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Saturday, April 28, 2012

Rumpus on Quaid-i-Azam University

Rumpus on campus: QAU closed for four days
Islamabad, April 28: Quaid-i-Azam University (QAU) authorities closed the university for four days, and ordered some 800 final-year students to vacate hostels, after violence by some disgruntled students rocked the campus on Friday.
University sources said the action would not hurt the studies much because of the weekend and May Day holiday and on Wednesday the university would be rehearsing for the convocation ceremony set for May 3.
A group of hostel residents allegedly took advantage of the presence of media on the campus, to cover an International Conference on Social Sciences, to air grievances they had been nursing for a year and went violent.
Witnesses said the disgruntled group gathered at the entrance of the university on Friday morning, holding placards bearing their grievances and demands, and did nothing more than disrupt the traffic. But as their number increased, the protesters reportedly marched on the auditorium of the Earth Sciences Department where the conference was underway.
There they went violent, breaking down glass and other things, making some participants to leave the conference. There were no foreign delegates though at the conference. Police was called in and dispersed the rowdy students.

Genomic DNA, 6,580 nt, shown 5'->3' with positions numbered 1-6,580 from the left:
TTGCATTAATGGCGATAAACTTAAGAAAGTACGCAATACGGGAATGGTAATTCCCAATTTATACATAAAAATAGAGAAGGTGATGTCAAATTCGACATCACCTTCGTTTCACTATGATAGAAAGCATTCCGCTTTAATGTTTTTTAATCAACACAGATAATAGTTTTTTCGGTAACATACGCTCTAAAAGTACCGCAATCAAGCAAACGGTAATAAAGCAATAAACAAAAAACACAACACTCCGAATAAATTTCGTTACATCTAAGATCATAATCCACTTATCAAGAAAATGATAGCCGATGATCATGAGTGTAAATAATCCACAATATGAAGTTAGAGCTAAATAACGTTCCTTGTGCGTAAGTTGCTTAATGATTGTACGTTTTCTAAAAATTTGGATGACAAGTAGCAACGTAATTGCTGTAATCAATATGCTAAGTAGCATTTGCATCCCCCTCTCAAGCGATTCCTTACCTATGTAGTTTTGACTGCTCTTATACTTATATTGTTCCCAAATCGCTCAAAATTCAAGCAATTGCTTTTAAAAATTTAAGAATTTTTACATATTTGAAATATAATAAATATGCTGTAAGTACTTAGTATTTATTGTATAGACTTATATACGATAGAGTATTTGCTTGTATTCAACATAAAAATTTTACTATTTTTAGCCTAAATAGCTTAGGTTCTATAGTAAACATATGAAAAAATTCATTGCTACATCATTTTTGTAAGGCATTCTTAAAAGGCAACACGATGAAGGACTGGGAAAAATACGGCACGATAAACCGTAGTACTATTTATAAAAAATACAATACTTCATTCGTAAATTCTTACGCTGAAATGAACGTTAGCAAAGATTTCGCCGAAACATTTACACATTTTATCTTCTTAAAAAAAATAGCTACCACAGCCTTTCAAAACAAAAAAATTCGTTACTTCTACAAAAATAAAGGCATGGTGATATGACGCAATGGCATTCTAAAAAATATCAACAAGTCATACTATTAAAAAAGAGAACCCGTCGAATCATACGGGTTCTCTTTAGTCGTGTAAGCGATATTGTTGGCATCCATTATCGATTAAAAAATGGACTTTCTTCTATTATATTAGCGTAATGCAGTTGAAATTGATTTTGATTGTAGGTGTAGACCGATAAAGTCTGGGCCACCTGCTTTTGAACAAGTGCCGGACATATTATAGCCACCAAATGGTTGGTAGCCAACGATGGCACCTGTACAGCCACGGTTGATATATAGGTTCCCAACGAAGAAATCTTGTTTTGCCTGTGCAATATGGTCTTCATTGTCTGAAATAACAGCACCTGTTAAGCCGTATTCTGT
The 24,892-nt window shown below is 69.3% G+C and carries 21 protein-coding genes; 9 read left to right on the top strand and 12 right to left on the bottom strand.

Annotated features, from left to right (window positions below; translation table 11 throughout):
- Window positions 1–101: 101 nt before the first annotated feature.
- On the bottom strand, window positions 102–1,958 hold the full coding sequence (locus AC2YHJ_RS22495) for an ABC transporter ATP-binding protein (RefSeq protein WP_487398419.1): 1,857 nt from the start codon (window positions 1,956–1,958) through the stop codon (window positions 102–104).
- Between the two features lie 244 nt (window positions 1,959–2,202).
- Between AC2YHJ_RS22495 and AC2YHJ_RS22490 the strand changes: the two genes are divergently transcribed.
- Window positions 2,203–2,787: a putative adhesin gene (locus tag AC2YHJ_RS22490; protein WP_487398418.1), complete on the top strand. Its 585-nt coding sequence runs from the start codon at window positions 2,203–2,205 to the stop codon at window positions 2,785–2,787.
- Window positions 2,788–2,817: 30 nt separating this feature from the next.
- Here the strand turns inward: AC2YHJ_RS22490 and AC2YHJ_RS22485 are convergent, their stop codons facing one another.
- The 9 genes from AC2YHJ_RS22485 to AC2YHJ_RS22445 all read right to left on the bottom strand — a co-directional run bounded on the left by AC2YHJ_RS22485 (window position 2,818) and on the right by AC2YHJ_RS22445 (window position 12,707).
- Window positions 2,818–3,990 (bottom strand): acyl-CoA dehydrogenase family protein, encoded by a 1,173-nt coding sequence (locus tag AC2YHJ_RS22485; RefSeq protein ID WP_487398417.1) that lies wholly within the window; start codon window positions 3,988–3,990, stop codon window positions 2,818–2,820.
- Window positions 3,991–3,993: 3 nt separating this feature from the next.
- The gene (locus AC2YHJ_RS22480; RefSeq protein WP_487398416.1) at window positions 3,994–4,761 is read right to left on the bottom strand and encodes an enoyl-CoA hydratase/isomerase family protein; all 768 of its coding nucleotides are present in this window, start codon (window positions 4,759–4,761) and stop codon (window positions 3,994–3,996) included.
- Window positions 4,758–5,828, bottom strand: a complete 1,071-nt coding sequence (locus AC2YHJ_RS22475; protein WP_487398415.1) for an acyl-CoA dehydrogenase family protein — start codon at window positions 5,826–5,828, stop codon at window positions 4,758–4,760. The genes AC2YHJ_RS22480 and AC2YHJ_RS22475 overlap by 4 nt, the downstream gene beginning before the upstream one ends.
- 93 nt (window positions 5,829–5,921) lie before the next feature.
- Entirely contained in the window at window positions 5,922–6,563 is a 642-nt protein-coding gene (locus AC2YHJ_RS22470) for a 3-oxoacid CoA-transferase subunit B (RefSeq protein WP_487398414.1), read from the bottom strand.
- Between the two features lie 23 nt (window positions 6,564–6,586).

Inspector Shahid Mehmood of Secretariat Police Station who answered the call said that no FIR was registered as the university filed no complaint.
A disgruntled student asked about the group's grievances said it wanted the university management to ensure "quality services" to hostel inmates, initiate legal proceedings against a university bus driver who had killed a student in an accident, waive off the fine imposed on 25 members of the group after a clash with another group last year, and allow the revival of Quaideen Students Federation (QSF)."We will go for tougher action if the university management did not listen to us," warned the student.
A university teacher confided on condition of anonymity that the students which clashed last year belonged to Punjab and Gilgit-Baltistan. QAU had lodged an FIR with the police, naming six students, after the June 2011 incident which had closed the university for a few days.
QAU Vice-Chancellor Prof Masoom Yasinzai, recalling the incident, said: "Some students had fought at the start of their semester last year.
Now, at the closing of the academic year, they are trying to put pressure (for rescinding the disciplinary taken against them). Yesterday a group of students came to me seeking permission to reorganise the QSF but I told them that I am not authorised to allow that."
Students' unions in educational institutions were banned by the military regime of Gen Ziaul Haq in late 1970s and remain so.
Prof Yasinzai looked reluctant to take "the painful action of expelling" the students behind the latest incident but said the disciplinary committee of the university would certainly probe Friday's rumpus and find ways to punish the guilty.
Dozens of hostel students, fearing possible eviction, staged a counter protest against the troublemakers.
"They were a small group out to agitate issues to their own benefit. The vast majority of us are just interested in pursuing their studies in peace," Moazzam Durrani, a student of Anthropology Department said speaking for "the 8,000 students of the university".


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